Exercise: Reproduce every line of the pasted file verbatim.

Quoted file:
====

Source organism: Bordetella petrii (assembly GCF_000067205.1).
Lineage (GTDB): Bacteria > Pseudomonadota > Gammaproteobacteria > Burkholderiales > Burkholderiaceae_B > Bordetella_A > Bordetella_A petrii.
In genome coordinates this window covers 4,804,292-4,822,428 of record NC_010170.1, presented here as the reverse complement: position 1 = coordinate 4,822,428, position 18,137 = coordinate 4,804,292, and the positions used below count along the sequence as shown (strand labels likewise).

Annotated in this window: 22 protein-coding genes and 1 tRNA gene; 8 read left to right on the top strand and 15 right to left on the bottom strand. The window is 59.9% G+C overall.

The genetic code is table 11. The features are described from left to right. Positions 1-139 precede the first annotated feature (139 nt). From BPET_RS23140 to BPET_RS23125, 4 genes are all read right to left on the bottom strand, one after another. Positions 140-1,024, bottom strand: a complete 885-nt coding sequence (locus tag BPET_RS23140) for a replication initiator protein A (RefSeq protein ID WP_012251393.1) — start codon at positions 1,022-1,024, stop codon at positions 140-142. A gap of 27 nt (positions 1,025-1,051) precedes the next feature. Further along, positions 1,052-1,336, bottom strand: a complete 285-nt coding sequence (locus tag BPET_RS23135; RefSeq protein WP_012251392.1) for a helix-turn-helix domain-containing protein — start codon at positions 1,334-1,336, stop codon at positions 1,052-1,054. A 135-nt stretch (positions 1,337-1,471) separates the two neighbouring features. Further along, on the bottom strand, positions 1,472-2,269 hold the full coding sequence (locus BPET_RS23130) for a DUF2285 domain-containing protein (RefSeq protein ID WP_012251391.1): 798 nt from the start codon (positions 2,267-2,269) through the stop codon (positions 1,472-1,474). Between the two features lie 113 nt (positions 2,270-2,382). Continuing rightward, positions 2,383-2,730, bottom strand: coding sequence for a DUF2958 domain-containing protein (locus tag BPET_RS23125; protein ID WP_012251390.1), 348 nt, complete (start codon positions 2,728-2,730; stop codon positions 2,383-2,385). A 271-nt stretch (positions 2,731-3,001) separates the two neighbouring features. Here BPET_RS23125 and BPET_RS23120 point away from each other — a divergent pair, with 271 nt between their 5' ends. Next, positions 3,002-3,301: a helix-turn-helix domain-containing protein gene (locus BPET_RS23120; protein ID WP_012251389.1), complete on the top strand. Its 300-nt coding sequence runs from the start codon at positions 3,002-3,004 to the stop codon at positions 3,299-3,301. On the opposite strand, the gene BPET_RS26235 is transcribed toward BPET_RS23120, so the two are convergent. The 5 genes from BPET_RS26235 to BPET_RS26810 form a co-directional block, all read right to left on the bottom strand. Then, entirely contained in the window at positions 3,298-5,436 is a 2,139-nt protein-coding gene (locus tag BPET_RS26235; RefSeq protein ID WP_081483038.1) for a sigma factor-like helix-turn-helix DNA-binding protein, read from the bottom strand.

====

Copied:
Source organism: Bordetella petrii (assembly GCF_000067205.1).
Lineage (GTDB): Bacteria > Pseudomonadota > Gammaproteobacteria > Burkholderiales > Burkholderiaceae_B > Bordetella_A > Bordetella_A petrii.
In genome coordinates this window covers 4,804,292-4,822,428 of record NC_010170.1, presented here as the reverse complement: position 1 = coordinate 4,822,428, position 18,137 = coordinate 4,804,292, and the positions used below count along the sequence as shown (strand labels likewise).

Annotated in this window: 22 protein-coding genes and 1 tRNA gene; 8 read left to right on the top strand and 15 right to left on the bottom strand. The window is 59.9% G+C overall.

The genetic code is table 11. The features are described from left to right. Positions 1-139 precede the first annotated feature (139 nt). From BPET_RS23140 to BPET_RS23125, 4 genes are all read right to left on the bottom strand, one after another. Positions 140-1,024, bottom strand: a complete 885-nt coding sequence (locus tag BPET_RS23140) for a replication initiator protein A (RefSeq protein ID WP_012251393.1) — start codon at positions 1,022-1,024, stop codon at positions 140-142. A gap of 27 nt (positions 1,025-1,051) precedes the next feature. Further along, positions 1,052-1,336, bottom strand: a complete 285-nt coding sequence (locus tag BPET_RS23135; RefSeq protein WP_012251392.1) for a helix-turn-helix domain-containing protein — start codon at positions 1,334-1,336, stop codon at positions 1,052-1,054. A 135-nt stretch (positions 1,337-1,471) separates the two neighbouring features. Further along, on the bottom strand, positions 1,472-2,269 hold the full coding sequence (locus BPET_RS23130) for a DUF2285 domain-containing protein (RefSeq protein ID WP_012251391.1): 798 nt from the start codon (positions 2,267-2,269) through the stop codon (positions 1,472-1,474). Between the two features lie 113 nt (positions 2,270-2,382). Continuing rightward, positions 2,383-2,730, bottom strand: coding sequence for a DUF2958 domain-containing protein (locus tag BPET_RS23125; protein ID WP_012251390.1), 348 nt, complete (start codon positions 2,728-2,730; stop codon positions 2,383-2,385). A 271-nt stretch (positions 2,731-3,001) separates the two neighbouring features. Here BPET_RS23125 and BPET_RS23120 point away from each other — a divergent pair, with 271 nt between their 5' ends. Next, positions 3,002-3,301: a helix-turn-helix domain-containing protein gene (locus BPET_RS23120; protein ID WP_012251389.1), complete on the top strand. Its 300-nt coding sequence runs from the start codon at positions 3,002-3,004 to the stop codon at positions 3,299-3,301. On the opposite strand, the gene BPET_RS26235 is transcribed toward BPET_RS23120, so the two are convergent. The 5 genes from BPET_RS26235 to BPET_RS26810 form a co-directional block, all read right to left on the bottom strand. Then, entirely contained in the window at positions 3,298-5,436 is a 2,139-nt protein-coding gene (locus tag BPET_RS26235; RefSeq protein ID WP_081483038.1) for a sigma factor-like helix-turn-helix DNA-binding protein, read from the bottom strand.